Photo: Indianapolis Motor Speedway, LLC Photography

MRTI: Toronto Friday recap

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The Mazda Road to Indy Presented by Cooper Tires kicked off its weekend on the streets of Toronto on Friday. The Indy Lights Presented by Cooper Tires held practice, while the Cooper Tires USF2000 Championship Powered by Mazda and the Pro Mazda Championship Presented by Cooper Tires held their first qualifying sessions of the weekend (Race 1 qualifying for USF2000, while Pro Mazda held qualifying for Race 1 and Race 2).

Quick recaps of those sessions for all three series are below.

Pro Mazda: VeeKay Sweeps Toronto Poles

Rinus VeeKay entered the weekend 46 points down to Parker Thompson in the championship and in need of a banner outing in order to make up ground. And he got his weekend off to a perfect start by capturing the pole for both Pro Mazda races, taking a pair of crucial championship points in the process.

Race 1 sees David Malukas, the winner of both races at Road America, flank VeeKay on the front row, with Thompson qualifying third ahead of Sting Ray Robb and Robert Megennis.

Race 2 again sees VeeKay and Malukas on the front row, though Thompson will start 14th and last on the grid after not setting a time due to an electrical issue. Megennis, Harrison Scott, and Sting Ray Robb round out the top five starting spots for Race 2.

In all, it means the door could be open for VeeKay to gain significant ground on Thompson in the championship hunt.

USF2000: Dickerson Takes Race 1 Pole, Kirkwood to Start Third

Dakota Dickerson will lead the USF2000 field to the green in Race 1 at Toronto. Photo: Indianapolis Motor Speedway, LLC Photography

Dakota Dickerson claimed the pole for Race 1 of the USF2000 weekend at Toronto in only his second weekend with ArmsUp Motorsports – he joined the team at Road America at the end of June.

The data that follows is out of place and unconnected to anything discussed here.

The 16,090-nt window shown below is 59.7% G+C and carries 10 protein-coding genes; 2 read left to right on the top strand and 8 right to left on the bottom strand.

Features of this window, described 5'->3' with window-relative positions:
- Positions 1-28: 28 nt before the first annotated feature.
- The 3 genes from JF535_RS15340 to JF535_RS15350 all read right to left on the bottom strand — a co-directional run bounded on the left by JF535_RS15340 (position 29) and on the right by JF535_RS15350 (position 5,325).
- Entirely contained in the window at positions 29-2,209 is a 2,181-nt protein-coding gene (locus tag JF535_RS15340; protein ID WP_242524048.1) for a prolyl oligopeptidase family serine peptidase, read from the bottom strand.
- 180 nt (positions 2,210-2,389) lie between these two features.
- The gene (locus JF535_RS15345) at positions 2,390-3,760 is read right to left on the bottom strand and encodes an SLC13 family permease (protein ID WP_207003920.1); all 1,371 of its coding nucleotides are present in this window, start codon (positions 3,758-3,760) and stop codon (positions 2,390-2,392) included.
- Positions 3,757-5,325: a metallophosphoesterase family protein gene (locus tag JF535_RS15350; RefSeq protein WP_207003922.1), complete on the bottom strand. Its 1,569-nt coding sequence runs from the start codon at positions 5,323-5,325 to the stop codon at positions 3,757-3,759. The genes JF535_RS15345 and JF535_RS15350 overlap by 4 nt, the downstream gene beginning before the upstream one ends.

However, he was not the driver with the fastest time at the end of the session. That driver was points leader Kyle Kirkwood, but he, Kaylen Frederick, and a host of others were penalized for not slowing down for a yellow flag.

Once everything was sorted out, the reshuffled order resulted in a pole for Dickerson.

Kaylen Frederick, who has three second place finishes in a row entering the weekend, will start Race 1 in second while Kirkwood will start third. Rasmus Lindh and Darren Keane rounded out the top five.

Of note: Alex Baron, currently second in the USF2000 championship, is conspicuous in his absence, as Swan-RJB Motorsports, the team with whom Baron competes, is not entered at Toronto. This means that Kirkwood, whose next closest rival is Frederick, is essentially 115 points up on “second place” Frederick, who is in position to overtake Baron this weekend.

Indy Lights: Franzoni Tops Friday Practice

Victor Franzoni during practice at Toronto. Photo: Indianapolis Motor Speedway, LLC Photography

Friday practice for Indy Lights saw Victor Franzoni go to the top of the board, followed by Santi Urrutia. Championship combatants Pato O’Ward and Colton Herta ended up third and fourth, with Ryan Norman, Aaron Telitz, and Dalton Kellett rounding out the field.

All three series will complete their first races of the weekend on Saturday. Pro Mazda will be the first to do so at 10:50 a.m. ET, followed by USF2000 at 11:45 a.m. ET. Race 1 for Indy Lights rolls off at 12:40 p.m. ET.



Tony Kanaan’s “New Reality” in IndyCar

Photo by Stephen King, INDYCAR
Stephen King, INDYCAR
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AUSTIN, Texas – Tony Kanaan is one of the most popular drivers in the NTT IndyCar Series from the fans who love his aggressive racing style and his fearless attitude. His team owner is the most popular man in the history of Indianapolis 500 – the legendary AJ Foyt, the first driver to win the famed race four times in his career.

In 2019, this combination would rather win races than popularity contests.

Kanaan has won 17 races in his career but hasn’t been to Victory Lane since a win at Auto Club Speedway in Fontana, California when he was driving for Chip Ganassi Racing in 2014. He left Ganassi’s team following the 2017 and joined Foyt’s operation last season.